Two centuries worth of systemic racism have created unacceptable inequities in San Francisco’s communities, economy and institutions. BIPOC women have suffered an inordinate amount of oppression due to racist policies and practices. The horrors of brutality from law enforcement misconduct and fatal shootings targeted against people of color cannot be ignored. BIPOC communities routinely receive more jail time and harsher punishments; 36% of people currently on death row in California are Black and although San Francisco’s population is 5% Black and 40% White, the jail population is approximately 48% Black and 40% White. Moreover, in the not so distant past, the City has instituted policies aimed at demolishing entire neighborhoods, displacing communities of color and resettling them in industrial areas where there are environmental hazards and pollution. For instance, Hunters Point Shipyard remains a Superfund site in this City, with known environmental hazards impacting the large number of BIPOC communities who reside there. Environmental justice and climate change policies should be prioritized for the health and safety of us all, but especially in BIPOC communities. This means creating programs with equal opportunity for disadvantaged communities and reversing trends of systemic racism. Measures must be taken to ensure that policies and programs explicitly include marginalized and disadvantaged populations to advance their well being and equality in this City.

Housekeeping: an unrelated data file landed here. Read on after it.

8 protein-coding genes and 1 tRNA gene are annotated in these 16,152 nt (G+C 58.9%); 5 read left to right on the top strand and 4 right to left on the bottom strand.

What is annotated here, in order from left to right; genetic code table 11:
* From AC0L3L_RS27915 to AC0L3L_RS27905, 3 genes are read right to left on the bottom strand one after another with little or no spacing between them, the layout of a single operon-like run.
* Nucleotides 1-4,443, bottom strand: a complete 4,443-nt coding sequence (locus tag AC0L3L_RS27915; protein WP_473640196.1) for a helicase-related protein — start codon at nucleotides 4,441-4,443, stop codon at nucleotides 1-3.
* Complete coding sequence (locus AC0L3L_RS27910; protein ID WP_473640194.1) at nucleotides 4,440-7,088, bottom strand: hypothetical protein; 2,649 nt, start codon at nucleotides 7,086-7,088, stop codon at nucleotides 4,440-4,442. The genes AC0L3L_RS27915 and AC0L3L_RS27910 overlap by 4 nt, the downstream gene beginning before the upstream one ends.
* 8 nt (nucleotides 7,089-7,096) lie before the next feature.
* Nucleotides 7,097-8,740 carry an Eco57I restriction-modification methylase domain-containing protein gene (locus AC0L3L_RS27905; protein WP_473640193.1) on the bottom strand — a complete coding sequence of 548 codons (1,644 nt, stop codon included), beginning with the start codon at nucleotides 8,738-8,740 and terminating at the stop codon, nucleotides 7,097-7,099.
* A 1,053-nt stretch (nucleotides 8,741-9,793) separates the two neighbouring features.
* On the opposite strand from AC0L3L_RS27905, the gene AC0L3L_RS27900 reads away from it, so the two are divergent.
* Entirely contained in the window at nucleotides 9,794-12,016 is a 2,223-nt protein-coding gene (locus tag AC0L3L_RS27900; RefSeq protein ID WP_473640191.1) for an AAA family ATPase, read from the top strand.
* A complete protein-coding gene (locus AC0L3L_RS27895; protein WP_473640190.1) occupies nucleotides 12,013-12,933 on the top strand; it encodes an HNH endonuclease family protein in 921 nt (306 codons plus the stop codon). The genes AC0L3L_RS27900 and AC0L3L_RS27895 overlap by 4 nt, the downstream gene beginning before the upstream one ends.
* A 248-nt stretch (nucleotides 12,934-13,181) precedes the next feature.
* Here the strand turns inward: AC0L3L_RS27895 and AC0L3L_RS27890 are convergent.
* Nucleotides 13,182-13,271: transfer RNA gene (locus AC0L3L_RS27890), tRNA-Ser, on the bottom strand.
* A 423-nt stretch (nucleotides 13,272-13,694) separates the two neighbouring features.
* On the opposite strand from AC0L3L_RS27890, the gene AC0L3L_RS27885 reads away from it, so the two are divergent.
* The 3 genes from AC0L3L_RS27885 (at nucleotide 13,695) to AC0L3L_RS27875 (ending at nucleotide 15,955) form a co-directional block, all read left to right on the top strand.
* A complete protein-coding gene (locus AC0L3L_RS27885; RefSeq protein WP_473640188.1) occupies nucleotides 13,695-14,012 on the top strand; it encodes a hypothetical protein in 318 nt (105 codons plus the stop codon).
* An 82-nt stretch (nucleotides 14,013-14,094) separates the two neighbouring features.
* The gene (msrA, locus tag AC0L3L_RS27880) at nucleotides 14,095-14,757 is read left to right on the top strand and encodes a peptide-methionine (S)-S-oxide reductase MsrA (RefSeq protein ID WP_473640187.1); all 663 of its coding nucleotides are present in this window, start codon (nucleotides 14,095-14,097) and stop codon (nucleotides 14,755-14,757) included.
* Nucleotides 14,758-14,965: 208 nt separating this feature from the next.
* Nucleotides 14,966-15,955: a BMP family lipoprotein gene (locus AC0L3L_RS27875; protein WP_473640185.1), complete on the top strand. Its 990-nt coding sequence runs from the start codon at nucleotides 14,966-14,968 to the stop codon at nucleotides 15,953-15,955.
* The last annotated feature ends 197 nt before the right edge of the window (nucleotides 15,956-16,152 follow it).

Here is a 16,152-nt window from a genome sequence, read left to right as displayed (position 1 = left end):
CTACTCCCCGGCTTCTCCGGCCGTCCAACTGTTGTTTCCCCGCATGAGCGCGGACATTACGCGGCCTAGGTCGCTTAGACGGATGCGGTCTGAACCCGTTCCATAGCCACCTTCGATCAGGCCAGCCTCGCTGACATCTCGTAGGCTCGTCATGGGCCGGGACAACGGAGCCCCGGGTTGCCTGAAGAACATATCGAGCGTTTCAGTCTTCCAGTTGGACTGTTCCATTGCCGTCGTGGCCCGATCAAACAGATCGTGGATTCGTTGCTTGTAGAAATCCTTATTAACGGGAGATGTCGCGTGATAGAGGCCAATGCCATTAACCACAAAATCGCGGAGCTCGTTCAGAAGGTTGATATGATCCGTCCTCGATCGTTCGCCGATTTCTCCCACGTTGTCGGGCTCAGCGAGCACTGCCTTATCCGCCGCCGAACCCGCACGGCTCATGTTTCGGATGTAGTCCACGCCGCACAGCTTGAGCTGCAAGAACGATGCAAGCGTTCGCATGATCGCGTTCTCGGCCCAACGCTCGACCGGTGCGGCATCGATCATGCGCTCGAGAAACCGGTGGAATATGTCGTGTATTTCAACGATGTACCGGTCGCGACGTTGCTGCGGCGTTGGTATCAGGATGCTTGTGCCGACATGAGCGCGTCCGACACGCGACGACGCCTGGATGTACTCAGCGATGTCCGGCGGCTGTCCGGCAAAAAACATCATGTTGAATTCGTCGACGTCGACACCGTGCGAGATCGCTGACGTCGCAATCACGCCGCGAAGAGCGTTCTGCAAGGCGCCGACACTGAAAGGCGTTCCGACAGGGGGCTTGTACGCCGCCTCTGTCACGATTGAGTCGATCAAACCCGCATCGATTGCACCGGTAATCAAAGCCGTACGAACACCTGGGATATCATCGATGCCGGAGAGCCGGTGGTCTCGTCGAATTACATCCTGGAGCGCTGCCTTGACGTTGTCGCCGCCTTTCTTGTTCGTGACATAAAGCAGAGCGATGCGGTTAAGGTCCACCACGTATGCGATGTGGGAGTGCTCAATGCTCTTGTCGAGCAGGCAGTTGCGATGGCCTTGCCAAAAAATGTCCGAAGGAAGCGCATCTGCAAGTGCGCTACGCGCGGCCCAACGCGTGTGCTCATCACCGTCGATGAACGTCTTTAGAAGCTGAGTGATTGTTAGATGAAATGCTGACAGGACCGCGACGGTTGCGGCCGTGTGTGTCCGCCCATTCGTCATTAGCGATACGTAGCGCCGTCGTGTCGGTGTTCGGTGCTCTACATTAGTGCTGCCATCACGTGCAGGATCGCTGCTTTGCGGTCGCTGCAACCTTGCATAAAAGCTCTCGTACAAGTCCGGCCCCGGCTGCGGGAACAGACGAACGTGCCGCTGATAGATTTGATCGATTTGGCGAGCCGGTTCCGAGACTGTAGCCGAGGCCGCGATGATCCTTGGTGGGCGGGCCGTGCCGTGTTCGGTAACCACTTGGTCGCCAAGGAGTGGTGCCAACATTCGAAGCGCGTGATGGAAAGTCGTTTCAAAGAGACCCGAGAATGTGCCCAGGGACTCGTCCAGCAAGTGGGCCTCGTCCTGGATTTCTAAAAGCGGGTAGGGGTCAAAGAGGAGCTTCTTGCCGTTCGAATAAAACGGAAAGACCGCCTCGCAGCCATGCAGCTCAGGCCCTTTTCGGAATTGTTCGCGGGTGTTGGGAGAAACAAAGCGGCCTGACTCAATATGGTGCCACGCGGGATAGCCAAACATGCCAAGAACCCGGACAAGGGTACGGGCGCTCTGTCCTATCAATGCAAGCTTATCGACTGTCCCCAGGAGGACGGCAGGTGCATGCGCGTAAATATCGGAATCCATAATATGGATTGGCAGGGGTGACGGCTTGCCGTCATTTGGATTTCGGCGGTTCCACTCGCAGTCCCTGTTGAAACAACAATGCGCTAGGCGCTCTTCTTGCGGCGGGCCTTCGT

Advance a More Just Society